Updated: Jun 3, 2018
With the vineyards fading into the distance of our wing mirrors, we headed south towards the coast. As we had spent a bit longer exploring Bordeaux on our final day than we had originally planned (once again going with the flow), we found a campsite right on the beach in Le Saint Martin about an hour north of Biarritz.
Following picking up some groceries at the local store (expensive as expected given we hadn't had time earlier in the day), we parked up in the relatively sandy campground. We had read online to watch out for excess sand as people had witnessed van's getting stuck and having to be towed out. Luckily as it was still May and the low season, there were a lot of spots available and we got one with some fresh grass. TIP: It's definitely something worth checking out reviews to see any hidden gems like above from past travelers.
Furthermore this was another campground that used standard European household plugs rather than the more robust blue site hookup plugs which most campers use (see right photo). As this had happened at a few of our earlier smaller campgrounds (where the owners had simply lent us as adapter), and this larger campground wouldn't provide one, we rushed to the local store and grabbed one for €12 (see left photo). TIP: Pick up one of these as soon as you can - it will undoubtedly be cheaper, and you will definitely need it. We also recommend having at least 20m of cable.
Immediately following setup (which we are getting much faster at) we had whipped up a quick and delicious dinner: Chorizo Chicken Israeli Couscous (stay tuned for some posts on van friendly meals). Even though it was 10pm, we headed directly to the beach to enjoy a glass of wine and some chocolate. We had finally made it back to the coastline - something we would be staying as near as possible for the remainder of the five months.
Following an early night, we headed out towards Biarritz, and finally did our "big basics food shop" on the way, picking up a solid supply of basics like tinned tuna, canned tomatoes, pasta, etc - a great way to ensure we always had some "backup" meals on us, should we run out of time to pickup during the day. Ultimately this allows us to avoid paying inflated prices at local small stores, or have to head out for an expensive unplanned restaurant.
We then finally made it it Biarritz, and as Dan had been before, made the most of this beautiful location for a quick explore and home-made lunch. Here's a few tips, tricks and suggestions from our brief visit to Biarritz:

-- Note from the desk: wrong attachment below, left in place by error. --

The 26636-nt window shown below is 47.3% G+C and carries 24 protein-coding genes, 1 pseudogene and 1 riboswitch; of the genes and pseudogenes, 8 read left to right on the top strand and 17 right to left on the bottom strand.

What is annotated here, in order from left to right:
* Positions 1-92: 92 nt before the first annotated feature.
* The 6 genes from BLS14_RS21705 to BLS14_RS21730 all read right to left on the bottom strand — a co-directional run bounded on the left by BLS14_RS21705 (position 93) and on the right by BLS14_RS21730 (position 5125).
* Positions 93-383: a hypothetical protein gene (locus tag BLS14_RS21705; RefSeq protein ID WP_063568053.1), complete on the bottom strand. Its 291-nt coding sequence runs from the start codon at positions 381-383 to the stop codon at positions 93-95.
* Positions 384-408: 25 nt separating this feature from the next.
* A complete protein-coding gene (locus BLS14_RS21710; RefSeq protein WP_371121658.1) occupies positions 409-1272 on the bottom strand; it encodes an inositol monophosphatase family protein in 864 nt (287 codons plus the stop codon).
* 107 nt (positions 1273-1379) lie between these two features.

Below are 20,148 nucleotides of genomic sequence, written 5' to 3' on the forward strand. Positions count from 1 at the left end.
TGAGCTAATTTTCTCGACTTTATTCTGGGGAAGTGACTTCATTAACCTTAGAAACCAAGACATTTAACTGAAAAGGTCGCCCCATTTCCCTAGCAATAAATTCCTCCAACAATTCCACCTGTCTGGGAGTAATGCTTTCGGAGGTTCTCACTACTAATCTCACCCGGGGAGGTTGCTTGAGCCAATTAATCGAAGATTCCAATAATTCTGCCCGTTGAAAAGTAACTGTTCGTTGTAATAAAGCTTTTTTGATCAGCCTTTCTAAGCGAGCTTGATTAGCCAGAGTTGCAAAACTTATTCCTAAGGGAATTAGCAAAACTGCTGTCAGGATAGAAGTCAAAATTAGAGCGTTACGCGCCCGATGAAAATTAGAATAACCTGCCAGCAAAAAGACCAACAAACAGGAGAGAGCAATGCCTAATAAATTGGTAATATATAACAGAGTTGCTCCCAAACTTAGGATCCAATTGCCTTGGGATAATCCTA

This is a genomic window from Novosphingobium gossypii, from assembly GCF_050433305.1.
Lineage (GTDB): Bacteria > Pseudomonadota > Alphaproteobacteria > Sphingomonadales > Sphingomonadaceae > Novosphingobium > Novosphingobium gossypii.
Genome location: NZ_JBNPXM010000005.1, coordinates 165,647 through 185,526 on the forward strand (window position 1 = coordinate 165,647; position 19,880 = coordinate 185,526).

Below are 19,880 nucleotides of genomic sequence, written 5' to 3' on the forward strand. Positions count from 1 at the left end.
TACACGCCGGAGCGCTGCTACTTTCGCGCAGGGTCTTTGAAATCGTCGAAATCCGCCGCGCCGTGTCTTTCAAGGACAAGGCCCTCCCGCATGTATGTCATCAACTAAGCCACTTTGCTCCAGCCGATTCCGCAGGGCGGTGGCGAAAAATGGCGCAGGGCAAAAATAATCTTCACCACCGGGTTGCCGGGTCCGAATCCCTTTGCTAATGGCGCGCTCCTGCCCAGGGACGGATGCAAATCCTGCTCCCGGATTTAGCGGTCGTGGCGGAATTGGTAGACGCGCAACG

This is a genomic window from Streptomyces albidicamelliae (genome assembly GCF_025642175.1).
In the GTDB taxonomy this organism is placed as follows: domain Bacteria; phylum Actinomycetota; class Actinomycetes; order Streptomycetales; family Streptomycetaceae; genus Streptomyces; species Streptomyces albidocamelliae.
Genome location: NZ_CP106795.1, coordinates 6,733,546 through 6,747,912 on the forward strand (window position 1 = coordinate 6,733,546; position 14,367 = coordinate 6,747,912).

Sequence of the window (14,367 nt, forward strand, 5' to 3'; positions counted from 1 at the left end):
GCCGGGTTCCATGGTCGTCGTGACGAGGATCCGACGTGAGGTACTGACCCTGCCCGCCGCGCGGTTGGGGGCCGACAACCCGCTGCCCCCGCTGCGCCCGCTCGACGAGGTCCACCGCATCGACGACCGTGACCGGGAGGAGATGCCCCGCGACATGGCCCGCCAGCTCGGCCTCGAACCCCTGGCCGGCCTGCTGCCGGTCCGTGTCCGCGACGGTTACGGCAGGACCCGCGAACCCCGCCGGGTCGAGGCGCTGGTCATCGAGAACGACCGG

Markets - head to this local market for fresh produce, then down to the beaches or coastal walks described below for a picnic. The markets are open every day from 7:00 - 14:00 and 18:00 - 21:00.
Beaches - make your way to The Great Beach - but this is one beach we'd recommend keeping your wits about you and if you're not a confident swimmer, stay between the flags as the swell is huge. If you're a surfer, you will love Biarritz. If you're looking more to soak up some rays, then we'd actually recommend Plage du Port Vieux, a slightly smaller and more sheltered beach just around the coast. It's much calmer, has less people and is less touristy.
Coastal Walk - a really cool walk along the coast right in the city. Rocher de la Vierge is a unique rock formation with great views back towards Biarritz. The coastal walk is also a good way to get between the beaches above. End to end the walk takes about 20-30minutes depending on how many selfies you take along the way.
Parking - as Biarritz doesn't have a green zone, you can drive to the center. However it's a myriad of one way streets, and is quite twisty and windy, with very little parking. We therefore headed towards a parking building, as Gary with his retractable pop-top comes in at 1.98m which means he has fitted everywhere so far (maximum heights are commonly 2.0m). But not in Biarritz, where all the parking entrances had a maximum height of 1.8m! TIP: This is definitely something to consider when buying and using your camper - the width, height and length are all important. You may get more room, but with that comes less places you can go. In our case we have one of the smallest vans available, and even that was too tall. So our recommendation for Biarritz is probably to park a bit further from the main beach and then walk in. Alternatively, if you want to park quite central, we found this paid street parking, close to everything.
In short, the south-western coastline of France is wild and beautiful. Biarritz is worth a visit, especially if you surf, or even just to relax on the beach - but overall a half day is easily enough to explore it.
Bidi & Dan